Family Domestic Law FAQ

1. What is the difference between a legal separation and a divorce?

The legal process is the same. While in the absence of adultery, parties must both (a) separate; and (b) remain physically separated on an uninterrupted bases for at least 12 months before either party may legally seek a divorce from the Court, a legal separation can be achieved by agreement of the parties, does not involve a “waiting period” and does not necessarily involve a Court. Divorces cannot be final for at least 6 months, while a legal separation can be final almost immediately. The largest difference between the two is that if you proceed with divorce you are no longer married. A legal separation only separates the two parties – they remain married.

2. Do I really need an attorney?

Yes. Going through divorce, child custody or support, adoption, etc. without an attorney is like riding a bicycle with no handlebars. You will get somewhere, but chances are you will not end up where you want to be and you will likely get hurt along the way.

The majority of people who represent themselves focus on things that are not important. Coover Law Firm, LLC attorneys are trained to recognize and deal with the most important issues.

3. What is “equitable distribution”?

Equitable distribution is a method for dividing the marital assets in a manner that is fair and equitable, which is different from equal. Your Coover Law Firm, LLC divorce attorney can assist you in the most fair and equitable way to divide your marital assets.

4. How much child support will I receive?

In Maryland, the amount of child support each parent is responsible to pay is generally determined through a formula known as the Maryland Child Support Guidelines. The Guidelines take the following factors into consideration:

  • Income of each parent;
  • Number of children;
  • Work related child care expenses;
  • Health insurance costs for each child;
  • Extraordinary regular medical expenses for each child; and
  • Number of overnights with each parent

Through the Guidelines and with the assistance of a Coover Law Firm, LLC attorney, it is generally possible to determine the amount of child support that the Court will require each party to pay. Under certain circumstances, the Court can order amounts greater or lesser than the Guidelines amount to be paid.

For your convenience, a link to a Maryland Child Support guidelines calculator is provided below. Please use the calculator as a guide only in addition to consulting with a Coover Law Firm, LLC attorney. Coover Law Firm, LLC cannot be responsible for the accuracy of either the calculator or the results you obtain from it.

5. What can I do if my ex-spouse refuses to pay child support?

If your ex-spouse has been ordered to pay either child support or maintenance and fails to do so, you can ask the court to hold your ex-spouse in contempt of court. If found to be in contempt, your ex-spouse could be imprisoned. Another available remedy is to garnish his/her wages; the disobedient ex-spouse’s employer will deduct money from his/her paycheck and pay you directly.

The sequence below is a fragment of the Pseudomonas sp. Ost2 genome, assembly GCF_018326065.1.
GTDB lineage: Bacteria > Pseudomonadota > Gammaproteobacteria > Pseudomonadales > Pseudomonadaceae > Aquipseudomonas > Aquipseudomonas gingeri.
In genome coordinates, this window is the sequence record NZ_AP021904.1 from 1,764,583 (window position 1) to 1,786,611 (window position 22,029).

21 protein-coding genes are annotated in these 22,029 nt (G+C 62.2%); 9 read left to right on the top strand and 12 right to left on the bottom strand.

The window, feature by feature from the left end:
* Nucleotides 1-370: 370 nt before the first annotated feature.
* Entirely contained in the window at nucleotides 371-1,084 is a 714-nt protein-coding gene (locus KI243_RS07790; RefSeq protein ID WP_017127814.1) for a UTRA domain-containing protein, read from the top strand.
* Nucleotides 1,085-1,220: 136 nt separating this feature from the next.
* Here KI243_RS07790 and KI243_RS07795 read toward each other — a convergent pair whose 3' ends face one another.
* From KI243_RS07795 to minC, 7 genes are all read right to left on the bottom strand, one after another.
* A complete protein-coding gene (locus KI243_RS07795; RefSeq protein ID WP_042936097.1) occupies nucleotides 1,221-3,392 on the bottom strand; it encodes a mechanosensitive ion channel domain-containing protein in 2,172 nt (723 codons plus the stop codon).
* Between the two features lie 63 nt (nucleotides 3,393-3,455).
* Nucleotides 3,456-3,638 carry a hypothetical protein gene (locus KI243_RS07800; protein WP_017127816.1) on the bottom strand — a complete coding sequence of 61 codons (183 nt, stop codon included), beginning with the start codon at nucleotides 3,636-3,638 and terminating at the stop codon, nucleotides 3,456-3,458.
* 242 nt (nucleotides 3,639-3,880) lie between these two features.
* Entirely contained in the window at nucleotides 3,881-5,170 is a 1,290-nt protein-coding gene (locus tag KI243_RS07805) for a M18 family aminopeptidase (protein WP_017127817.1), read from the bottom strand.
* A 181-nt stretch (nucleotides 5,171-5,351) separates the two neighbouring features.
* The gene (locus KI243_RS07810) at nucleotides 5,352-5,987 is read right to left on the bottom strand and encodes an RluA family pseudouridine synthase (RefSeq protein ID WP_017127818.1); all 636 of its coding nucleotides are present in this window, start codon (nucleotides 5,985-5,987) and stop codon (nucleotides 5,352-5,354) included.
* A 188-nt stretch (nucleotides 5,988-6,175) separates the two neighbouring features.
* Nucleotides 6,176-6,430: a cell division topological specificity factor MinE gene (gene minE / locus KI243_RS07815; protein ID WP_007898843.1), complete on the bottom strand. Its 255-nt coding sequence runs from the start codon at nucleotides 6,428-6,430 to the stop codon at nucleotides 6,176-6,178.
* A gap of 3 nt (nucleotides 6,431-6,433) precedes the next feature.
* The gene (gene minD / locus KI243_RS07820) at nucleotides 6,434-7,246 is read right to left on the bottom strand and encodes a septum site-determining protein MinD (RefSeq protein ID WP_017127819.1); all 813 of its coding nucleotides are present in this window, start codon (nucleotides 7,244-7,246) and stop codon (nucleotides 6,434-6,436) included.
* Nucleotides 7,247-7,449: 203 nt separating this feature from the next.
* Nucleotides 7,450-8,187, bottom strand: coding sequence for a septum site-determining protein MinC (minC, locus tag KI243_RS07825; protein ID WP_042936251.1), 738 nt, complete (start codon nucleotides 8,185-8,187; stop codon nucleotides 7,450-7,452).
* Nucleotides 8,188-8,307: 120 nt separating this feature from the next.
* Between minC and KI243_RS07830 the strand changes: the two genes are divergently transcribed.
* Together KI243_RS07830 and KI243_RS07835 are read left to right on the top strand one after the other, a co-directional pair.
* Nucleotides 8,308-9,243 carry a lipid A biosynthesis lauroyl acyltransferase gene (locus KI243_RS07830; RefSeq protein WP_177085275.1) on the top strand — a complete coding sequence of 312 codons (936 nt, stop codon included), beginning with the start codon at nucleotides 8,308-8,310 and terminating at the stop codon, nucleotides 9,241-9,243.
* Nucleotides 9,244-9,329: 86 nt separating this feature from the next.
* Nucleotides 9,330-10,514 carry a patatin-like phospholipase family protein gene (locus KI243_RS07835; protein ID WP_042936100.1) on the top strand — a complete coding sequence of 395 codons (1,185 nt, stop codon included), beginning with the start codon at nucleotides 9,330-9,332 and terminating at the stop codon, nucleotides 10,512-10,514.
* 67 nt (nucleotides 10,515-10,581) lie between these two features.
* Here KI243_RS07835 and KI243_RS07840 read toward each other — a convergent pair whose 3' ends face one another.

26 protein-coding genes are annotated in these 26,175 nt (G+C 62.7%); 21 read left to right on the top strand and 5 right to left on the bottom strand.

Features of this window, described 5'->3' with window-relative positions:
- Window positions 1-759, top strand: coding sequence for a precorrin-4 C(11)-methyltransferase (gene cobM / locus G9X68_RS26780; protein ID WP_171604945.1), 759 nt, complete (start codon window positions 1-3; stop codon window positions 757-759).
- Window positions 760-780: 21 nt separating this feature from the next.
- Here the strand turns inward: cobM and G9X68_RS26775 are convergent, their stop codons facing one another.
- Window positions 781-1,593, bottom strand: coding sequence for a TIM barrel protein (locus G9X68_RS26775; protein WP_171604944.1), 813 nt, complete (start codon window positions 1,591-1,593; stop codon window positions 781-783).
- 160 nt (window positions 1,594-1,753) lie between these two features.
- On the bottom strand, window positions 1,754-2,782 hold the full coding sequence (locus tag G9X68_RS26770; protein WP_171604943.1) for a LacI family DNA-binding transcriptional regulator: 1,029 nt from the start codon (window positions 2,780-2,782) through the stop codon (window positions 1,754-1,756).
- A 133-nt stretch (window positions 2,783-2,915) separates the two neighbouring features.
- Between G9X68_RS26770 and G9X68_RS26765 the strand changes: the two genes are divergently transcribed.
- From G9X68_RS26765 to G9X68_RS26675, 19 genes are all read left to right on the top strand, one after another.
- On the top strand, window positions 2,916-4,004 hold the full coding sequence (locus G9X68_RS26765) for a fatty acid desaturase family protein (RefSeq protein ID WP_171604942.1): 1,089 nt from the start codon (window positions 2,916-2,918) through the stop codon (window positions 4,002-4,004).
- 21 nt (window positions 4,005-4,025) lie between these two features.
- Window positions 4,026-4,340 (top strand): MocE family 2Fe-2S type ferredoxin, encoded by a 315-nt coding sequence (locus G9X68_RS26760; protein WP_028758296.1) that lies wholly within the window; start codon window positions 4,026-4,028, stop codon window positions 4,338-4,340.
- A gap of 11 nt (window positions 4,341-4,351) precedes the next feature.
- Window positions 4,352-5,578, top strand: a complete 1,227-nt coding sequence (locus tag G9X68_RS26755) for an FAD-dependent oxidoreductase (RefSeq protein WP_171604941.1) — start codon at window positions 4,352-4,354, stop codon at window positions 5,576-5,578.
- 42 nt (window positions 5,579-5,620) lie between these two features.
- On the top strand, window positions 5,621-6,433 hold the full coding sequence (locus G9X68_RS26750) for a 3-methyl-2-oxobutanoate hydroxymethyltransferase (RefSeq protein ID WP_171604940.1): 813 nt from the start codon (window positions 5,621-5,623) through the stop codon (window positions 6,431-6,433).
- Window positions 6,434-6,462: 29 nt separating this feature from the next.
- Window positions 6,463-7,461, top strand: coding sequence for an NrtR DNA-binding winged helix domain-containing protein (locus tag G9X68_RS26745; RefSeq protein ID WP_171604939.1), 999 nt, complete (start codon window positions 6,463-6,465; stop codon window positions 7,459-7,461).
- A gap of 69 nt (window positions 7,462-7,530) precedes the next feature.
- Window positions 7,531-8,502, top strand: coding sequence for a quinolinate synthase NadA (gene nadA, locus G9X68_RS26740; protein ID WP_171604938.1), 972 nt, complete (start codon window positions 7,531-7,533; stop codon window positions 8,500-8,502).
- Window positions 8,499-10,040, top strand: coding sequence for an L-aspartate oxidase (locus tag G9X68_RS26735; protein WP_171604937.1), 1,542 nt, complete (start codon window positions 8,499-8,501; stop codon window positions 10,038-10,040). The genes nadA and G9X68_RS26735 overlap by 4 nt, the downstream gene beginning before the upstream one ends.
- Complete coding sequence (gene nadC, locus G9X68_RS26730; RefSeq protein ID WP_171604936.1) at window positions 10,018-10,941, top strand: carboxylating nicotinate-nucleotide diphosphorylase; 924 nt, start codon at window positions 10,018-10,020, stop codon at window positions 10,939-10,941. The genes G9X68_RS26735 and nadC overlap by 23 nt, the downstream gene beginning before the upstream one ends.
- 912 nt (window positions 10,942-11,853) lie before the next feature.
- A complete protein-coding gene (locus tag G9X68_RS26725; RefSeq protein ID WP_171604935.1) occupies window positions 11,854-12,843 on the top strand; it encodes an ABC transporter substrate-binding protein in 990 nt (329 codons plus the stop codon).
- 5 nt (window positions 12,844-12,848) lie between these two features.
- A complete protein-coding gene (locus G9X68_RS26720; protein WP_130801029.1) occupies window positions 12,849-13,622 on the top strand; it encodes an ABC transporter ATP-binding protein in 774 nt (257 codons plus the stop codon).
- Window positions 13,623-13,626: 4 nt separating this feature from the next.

6. How does the court determine what is in the best interest of my children in a child custody case?

The court will examine a number of factors, including who the children are living with at the time the custody determination is made, the children’s historical relationship with each of the parents, and each of the parents’ ability to care for the children.

7. What is adoption?

Adoption is “the legal and social process involving the transfer of rights over a child from a set of birth parents to a set of adoptive parents”. Adoption is a huge, life-altering decision that will affect the future of many people. Consequently, you will need to collect as much information about adoption as you can in order to make an informed decision based on the child’s best interests. An attorney should be number one on your list of people to contact before deciding to adopt.

8. Once the divorce is final, can creditors place liens or judgments against real estate owned jointly by the divorced couple due to the debts of one of the former spouses?

In short, the answer is yes. Tenancy by the entirety is a very protective status of title available only to married people. When a married couple owns property as tenants by the entirety, the law considers the real estate to be owned by the marital union, not the individuals. This means that the separate creditors of each of the married individuals are not able to reach through that special title and gain access to the real estate in order to satisfy a debt. However, the instant the divorce is final, tenancy by the entirety is dissolved. In that instant, when the judgment of divorce is entered, former spouses co-own that property as tenants in common – a status of title that provides much less protection against creditors. For more information, check out this blog.